Lots to learn: Trump's first 100 days was a very public education

- Health care is complicated. China can be a useful ally. NATO isn't obsolete. Being president is hard.

   Over the course of his 100 days in office, President Donald Trump has been startlingly candid about his public education in the ways of Washington and the world.
 
   He's been blocked by the courts and befuddled by a divided Republican Party that's running Congress, and his first months on the job have left the long-time reality-TV and real estate tycoon struggling for major governing victories and searching for a new approach to many of his campaign promises.
 
   His "America first" campaign rhetoric has bumped up against the challenges of conflict overseas. His ambitious declarations on health care and immigration have run into the limits of Congress and the courts.
 
   A president who prides himself on his ideological flexibility has struggled to manage a novice political team, split between moderate and conservative advisers, and he's found himself reaching out to the friends and business associates from the world he left behind.
 
   On foreign policy, Trump has been persuaded by foreign leaders and has leaned heavily on a national security team with more governing experience than his political advisers. He's looked for lessons in his biggest victory: putting a conservative judge, Neil Gorsuch, on the Supreme Court.
 
   "I really just see the bigness of it all, but also the responsibility. And the human responsibility," Trump said in an Associated Press interview, assessing the difficulty of the presidency.
 
   "This is tougher than what he thought," said Trump friend and business partner Phil Ruffin, who has visited the president twice since he took office Jan. 20. "In business, you make a decision and it happens. In government, it's not like that."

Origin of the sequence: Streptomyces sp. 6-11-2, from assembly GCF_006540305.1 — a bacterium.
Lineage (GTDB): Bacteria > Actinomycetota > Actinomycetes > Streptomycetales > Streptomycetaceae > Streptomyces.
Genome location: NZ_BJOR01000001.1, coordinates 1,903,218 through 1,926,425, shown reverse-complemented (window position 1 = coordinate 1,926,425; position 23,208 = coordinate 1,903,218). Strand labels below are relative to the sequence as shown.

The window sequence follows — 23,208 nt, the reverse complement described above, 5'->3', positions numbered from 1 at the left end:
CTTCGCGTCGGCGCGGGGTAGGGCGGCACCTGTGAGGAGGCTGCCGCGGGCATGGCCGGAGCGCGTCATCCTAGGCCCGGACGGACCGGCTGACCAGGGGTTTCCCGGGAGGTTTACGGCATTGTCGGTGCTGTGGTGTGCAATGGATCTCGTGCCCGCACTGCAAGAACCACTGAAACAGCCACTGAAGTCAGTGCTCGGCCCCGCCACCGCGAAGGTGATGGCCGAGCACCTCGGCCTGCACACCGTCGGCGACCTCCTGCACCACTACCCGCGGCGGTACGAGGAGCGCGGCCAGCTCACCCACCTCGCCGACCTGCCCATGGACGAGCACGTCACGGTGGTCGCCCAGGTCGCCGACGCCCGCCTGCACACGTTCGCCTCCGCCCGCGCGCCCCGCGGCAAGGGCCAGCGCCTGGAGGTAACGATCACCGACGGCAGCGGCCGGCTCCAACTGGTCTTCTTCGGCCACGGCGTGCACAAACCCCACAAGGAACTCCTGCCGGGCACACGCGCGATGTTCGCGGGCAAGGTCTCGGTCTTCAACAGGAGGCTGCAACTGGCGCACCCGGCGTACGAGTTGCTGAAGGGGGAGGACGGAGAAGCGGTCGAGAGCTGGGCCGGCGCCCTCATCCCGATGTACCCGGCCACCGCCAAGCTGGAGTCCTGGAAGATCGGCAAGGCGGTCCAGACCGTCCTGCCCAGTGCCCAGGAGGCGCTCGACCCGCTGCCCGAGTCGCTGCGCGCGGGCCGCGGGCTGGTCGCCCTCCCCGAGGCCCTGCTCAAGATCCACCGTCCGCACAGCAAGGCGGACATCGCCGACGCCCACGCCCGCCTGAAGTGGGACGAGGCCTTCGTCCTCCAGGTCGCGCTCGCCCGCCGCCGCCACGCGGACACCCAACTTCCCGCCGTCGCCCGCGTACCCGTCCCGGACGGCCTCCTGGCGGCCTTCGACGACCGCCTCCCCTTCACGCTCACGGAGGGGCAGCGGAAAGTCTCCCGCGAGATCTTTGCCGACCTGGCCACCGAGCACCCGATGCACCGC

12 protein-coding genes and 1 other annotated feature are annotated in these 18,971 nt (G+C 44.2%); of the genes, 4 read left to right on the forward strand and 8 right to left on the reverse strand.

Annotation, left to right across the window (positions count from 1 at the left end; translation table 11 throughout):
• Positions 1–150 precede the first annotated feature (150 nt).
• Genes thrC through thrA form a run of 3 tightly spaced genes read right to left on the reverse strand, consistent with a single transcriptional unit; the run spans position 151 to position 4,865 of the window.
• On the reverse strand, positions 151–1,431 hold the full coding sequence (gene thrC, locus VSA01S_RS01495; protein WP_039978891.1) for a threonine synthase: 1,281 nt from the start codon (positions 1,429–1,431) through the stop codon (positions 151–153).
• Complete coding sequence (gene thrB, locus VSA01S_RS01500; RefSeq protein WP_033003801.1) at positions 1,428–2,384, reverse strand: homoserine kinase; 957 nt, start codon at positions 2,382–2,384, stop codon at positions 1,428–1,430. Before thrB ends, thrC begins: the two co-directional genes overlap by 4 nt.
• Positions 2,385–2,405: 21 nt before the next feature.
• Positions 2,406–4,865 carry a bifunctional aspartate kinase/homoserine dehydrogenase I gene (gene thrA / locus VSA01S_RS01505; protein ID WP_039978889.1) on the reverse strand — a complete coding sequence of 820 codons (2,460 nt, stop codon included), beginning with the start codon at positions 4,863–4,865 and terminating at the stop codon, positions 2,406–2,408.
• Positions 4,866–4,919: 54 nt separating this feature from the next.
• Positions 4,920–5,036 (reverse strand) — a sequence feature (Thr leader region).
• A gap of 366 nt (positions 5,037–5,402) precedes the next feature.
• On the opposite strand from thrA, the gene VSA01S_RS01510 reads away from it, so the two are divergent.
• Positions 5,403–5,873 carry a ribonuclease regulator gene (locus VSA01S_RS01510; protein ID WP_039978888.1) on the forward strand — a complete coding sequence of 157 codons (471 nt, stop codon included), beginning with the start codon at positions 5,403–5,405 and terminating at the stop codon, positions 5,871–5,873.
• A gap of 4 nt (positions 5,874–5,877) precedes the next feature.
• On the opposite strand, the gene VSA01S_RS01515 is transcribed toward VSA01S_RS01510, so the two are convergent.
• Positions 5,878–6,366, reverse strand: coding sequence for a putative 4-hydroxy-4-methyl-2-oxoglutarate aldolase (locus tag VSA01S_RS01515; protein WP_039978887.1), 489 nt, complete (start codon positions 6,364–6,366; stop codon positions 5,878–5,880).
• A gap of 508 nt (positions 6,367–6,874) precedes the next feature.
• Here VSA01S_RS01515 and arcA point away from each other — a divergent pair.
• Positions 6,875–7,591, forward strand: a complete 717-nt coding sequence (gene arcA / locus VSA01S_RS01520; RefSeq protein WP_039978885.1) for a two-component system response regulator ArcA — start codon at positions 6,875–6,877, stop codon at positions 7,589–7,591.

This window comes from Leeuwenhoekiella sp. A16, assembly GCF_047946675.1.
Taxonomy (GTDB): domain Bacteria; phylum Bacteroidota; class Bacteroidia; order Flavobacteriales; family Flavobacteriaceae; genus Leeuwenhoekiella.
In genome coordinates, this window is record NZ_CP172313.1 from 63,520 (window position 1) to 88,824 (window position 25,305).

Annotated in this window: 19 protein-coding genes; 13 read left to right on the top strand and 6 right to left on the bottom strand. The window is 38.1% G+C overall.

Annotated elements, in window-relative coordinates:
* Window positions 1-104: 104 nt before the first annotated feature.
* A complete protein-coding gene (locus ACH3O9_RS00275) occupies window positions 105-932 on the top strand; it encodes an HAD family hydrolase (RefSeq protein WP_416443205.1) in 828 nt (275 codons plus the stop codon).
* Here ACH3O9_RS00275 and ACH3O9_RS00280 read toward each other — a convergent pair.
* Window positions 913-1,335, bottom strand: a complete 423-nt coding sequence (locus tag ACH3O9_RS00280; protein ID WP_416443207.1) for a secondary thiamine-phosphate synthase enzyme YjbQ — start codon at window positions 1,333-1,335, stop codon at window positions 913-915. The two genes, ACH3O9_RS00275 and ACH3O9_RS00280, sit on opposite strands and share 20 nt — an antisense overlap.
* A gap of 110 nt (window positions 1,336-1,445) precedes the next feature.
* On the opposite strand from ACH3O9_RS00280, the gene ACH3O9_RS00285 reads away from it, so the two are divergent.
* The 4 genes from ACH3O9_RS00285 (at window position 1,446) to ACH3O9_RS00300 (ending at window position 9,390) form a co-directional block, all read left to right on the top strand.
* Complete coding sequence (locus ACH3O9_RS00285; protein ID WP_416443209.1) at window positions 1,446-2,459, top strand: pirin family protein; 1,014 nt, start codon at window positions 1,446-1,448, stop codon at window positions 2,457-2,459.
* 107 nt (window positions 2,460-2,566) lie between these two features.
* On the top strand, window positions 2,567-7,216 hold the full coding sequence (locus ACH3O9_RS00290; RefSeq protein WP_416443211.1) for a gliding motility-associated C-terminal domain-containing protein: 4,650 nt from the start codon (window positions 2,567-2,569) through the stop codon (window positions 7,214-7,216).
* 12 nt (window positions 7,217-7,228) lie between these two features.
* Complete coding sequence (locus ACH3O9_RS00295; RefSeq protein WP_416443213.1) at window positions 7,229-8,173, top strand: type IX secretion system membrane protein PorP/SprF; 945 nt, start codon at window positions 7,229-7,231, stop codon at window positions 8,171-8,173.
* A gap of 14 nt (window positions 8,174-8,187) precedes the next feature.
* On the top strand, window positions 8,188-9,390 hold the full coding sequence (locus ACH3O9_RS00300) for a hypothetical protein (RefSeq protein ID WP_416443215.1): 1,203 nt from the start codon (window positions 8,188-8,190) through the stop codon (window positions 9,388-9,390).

Just days into Trump's presidency, the courts rejected his first travel ban. Since then, they've pushed back on his rewritten travel ban and his attempt to cut federal money for cities that harbor people who are in the United States illegally. But Trump's roughest lesson has come from Congress, which has balked at his attempt to repeal the Obama-era health law his party campaigned against for years.
 
   During the campaign, Trump said the Affordable Care Act would be gone on his first day in the White House. In the weeks after his inauguration, the realities set it.
 
   By February, he told a group of governors that "it's an unbelievably complex subject," adding: "Nobody knew that health care could be so complicated."
 
   For Trump, the health care battle was a rude introduction to the complicated internal politics in the Republican-run House, which includes hard-liners in the Freedom Caucus and moderates in the Tuesday Group. When the White House made concessions to conservatives, it pushed some moderates away, and vice versa.
 
   Unable to cut a deal in late March, House Republicans pulled the health bill from consideration. Trump lashed out at Freedom Caucus leaders on Twitter and indicated he would seek retribution come campaign season.